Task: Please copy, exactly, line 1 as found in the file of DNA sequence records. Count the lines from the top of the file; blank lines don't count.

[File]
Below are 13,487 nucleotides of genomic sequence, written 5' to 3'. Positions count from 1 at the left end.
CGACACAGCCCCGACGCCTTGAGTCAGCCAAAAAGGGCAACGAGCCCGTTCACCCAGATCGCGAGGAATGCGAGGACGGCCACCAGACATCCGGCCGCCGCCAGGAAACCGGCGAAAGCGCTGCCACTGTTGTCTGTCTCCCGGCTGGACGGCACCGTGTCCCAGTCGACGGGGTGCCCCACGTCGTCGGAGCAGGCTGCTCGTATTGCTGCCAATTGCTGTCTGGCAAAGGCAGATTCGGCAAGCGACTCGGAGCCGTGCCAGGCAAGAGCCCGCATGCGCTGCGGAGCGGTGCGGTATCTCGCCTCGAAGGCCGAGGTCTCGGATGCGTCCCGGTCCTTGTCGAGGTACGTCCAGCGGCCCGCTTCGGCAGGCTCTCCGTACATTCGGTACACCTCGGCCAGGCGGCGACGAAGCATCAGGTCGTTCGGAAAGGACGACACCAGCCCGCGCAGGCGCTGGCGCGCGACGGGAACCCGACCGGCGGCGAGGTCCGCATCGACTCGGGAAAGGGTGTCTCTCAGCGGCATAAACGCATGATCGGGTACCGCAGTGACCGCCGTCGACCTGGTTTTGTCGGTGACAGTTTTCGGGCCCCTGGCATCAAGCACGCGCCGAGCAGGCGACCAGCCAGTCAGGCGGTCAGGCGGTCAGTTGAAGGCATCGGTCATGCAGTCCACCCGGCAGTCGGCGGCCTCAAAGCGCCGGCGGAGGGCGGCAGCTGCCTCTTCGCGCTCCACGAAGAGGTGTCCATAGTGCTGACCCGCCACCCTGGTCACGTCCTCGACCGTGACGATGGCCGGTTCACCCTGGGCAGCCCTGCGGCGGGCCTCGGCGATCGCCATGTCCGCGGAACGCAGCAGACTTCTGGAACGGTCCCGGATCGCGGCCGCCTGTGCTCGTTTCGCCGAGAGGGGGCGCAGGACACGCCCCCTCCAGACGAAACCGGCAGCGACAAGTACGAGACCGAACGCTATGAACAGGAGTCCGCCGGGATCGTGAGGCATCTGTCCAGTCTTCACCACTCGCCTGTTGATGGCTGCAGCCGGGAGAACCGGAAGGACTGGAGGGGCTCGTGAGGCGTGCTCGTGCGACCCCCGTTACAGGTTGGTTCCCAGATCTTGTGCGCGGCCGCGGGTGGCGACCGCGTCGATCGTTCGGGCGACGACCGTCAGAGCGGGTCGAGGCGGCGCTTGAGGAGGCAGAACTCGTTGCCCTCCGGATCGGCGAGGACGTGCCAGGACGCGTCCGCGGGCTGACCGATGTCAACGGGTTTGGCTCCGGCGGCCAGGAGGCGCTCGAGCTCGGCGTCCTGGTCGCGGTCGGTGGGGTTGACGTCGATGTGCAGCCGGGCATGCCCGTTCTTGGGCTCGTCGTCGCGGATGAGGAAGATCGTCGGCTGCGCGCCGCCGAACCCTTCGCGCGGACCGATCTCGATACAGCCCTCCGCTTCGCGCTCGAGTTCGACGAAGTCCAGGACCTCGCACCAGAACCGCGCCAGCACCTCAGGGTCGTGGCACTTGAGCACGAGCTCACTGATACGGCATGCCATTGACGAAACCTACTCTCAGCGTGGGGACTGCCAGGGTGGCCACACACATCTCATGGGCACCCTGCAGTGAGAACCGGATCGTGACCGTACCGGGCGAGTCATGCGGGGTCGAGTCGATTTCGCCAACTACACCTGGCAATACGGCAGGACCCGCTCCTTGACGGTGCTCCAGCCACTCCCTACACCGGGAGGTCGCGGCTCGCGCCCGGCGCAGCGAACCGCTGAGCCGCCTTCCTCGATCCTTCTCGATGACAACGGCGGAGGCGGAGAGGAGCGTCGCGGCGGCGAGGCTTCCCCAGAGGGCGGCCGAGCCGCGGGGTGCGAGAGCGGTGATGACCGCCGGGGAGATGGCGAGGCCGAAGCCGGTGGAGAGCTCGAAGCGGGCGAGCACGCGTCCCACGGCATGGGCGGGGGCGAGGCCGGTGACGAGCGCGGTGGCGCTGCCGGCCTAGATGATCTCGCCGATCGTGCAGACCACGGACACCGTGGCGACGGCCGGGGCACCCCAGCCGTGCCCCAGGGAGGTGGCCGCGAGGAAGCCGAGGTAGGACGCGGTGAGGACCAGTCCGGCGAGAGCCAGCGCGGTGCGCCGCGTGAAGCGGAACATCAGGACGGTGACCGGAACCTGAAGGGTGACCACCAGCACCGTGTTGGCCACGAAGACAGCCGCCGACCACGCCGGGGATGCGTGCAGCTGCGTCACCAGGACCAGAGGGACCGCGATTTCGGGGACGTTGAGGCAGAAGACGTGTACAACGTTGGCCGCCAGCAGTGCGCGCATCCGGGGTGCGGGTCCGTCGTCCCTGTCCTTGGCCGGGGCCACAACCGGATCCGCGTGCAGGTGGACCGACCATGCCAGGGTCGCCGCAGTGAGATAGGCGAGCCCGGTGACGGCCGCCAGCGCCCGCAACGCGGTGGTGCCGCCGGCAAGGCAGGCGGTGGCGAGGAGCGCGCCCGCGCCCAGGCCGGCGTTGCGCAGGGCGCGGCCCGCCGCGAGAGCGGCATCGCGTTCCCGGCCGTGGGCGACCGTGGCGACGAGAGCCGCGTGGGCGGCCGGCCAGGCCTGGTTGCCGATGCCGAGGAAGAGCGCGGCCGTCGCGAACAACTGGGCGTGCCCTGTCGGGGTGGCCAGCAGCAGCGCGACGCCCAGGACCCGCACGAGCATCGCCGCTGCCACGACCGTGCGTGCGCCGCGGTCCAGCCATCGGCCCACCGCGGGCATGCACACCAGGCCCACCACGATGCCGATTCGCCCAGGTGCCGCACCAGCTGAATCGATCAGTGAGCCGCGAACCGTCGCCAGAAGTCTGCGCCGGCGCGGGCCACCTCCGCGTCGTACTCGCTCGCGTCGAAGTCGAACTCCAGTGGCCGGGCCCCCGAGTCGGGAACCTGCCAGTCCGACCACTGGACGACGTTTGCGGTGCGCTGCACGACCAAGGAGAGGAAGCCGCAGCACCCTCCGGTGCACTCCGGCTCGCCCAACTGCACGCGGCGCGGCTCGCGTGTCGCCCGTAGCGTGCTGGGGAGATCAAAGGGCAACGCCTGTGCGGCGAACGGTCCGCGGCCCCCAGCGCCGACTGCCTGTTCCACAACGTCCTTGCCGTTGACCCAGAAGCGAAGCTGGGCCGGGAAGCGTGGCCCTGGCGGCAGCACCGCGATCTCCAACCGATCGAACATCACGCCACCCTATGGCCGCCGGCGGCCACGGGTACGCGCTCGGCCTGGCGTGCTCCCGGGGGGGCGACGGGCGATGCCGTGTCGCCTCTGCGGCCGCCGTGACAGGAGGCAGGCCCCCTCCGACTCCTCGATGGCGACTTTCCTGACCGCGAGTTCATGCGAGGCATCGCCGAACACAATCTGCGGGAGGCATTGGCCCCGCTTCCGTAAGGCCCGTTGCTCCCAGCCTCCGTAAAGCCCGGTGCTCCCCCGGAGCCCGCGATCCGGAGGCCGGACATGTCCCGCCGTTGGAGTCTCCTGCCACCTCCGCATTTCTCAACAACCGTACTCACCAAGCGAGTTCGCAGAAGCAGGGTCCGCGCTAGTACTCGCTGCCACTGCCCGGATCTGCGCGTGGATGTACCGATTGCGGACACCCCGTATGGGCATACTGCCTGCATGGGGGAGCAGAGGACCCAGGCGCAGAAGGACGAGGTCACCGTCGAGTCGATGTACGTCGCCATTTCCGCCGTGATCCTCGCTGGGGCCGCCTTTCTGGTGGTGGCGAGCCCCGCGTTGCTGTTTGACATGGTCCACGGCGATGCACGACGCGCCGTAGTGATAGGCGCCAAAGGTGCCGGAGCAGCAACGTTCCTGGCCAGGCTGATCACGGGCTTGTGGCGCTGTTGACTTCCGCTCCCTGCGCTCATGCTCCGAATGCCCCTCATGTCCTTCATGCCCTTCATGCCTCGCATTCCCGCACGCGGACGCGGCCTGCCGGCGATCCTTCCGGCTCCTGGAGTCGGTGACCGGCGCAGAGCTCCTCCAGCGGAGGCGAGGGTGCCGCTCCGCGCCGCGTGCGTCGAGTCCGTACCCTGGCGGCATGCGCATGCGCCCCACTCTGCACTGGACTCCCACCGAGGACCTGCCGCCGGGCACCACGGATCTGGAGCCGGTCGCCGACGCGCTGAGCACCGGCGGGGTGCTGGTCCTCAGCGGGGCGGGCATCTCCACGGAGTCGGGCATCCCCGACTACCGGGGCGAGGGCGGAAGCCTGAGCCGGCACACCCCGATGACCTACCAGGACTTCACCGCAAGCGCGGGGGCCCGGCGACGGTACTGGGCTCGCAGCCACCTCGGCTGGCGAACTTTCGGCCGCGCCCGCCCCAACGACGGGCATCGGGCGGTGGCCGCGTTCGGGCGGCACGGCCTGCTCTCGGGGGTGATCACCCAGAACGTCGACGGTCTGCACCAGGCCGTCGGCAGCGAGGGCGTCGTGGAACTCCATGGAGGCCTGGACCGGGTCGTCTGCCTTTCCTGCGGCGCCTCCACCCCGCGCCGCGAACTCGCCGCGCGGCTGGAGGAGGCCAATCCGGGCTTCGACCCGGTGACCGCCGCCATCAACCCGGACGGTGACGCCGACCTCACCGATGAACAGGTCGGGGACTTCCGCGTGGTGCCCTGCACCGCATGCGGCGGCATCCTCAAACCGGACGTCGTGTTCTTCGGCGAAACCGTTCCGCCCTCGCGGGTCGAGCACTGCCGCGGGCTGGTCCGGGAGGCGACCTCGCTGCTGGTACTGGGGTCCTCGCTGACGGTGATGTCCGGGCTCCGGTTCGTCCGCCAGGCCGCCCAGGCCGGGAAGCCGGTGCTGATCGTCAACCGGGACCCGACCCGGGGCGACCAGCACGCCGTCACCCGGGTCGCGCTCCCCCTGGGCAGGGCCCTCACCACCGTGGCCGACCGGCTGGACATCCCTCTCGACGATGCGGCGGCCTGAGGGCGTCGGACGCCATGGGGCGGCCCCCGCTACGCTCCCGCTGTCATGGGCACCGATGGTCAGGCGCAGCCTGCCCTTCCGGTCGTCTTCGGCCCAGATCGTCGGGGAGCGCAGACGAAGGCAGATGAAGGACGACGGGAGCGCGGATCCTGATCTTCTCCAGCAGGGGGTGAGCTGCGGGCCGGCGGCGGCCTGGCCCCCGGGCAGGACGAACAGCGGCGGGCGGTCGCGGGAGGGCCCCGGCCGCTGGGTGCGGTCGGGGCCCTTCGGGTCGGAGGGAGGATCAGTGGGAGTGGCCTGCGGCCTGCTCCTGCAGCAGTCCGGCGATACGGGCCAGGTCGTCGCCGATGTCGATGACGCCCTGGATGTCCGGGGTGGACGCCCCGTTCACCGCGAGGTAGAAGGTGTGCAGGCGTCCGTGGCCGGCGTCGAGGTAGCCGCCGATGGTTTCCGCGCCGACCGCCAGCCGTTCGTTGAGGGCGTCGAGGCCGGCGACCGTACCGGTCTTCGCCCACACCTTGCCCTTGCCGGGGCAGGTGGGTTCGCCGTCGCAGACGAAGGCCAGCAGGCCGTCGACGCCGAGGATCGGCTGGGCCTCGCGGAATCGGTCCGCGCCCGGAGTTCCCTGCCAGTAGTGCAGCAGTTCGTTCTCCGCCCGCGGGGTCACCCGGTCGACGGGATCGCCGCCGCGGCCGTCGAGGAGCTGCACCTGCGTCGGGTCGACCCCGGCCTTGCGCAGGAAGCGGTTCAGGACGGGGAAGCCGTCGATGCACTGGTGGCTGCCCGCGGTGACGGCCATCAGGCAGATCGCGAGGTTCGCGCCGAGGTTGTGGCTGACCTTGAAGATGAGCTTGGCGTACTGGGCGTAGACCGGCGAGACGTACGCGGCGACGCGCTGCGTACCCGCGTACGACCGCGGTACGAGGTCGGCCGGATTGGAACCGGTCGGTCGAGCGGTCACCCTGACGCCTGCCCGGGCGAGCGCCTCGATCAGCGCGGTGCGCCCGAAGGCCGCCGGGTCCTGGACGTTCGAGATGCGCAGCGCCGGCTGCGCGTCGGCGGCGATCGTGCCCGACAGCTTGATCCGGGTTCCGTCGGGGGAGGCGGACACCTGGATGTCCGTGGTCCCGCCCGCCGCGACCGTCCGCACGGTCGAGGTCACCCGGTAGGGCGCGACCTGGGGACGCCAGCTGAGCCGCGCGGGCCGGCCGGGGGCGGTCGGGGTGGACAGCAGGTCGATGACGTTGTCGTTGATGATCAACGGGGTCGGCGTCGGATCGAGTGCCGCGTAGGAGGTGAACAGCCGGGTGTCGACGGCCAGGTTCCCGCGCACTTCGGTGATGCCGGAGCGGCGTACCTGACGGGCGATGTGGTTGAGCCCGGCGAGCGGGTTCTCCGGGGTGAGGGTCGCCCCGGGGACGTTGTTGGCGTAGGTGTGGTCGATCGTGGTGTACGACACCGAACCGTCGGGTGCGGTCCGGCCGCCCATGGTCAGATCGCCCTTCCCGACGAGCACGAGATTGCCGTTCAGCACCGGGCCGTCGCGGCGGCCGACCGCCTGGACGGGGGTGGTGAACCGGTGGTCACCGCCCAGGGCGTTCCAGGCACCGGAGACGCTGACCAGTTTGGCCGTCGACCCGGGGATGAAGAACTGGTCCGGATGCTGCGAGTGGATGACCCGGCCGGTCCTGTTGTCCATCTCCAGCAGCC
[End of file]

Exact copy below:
Below are 13,487 nucleotides of genomic sequence, written 5' to 3'. Positions count from 1 at the left end.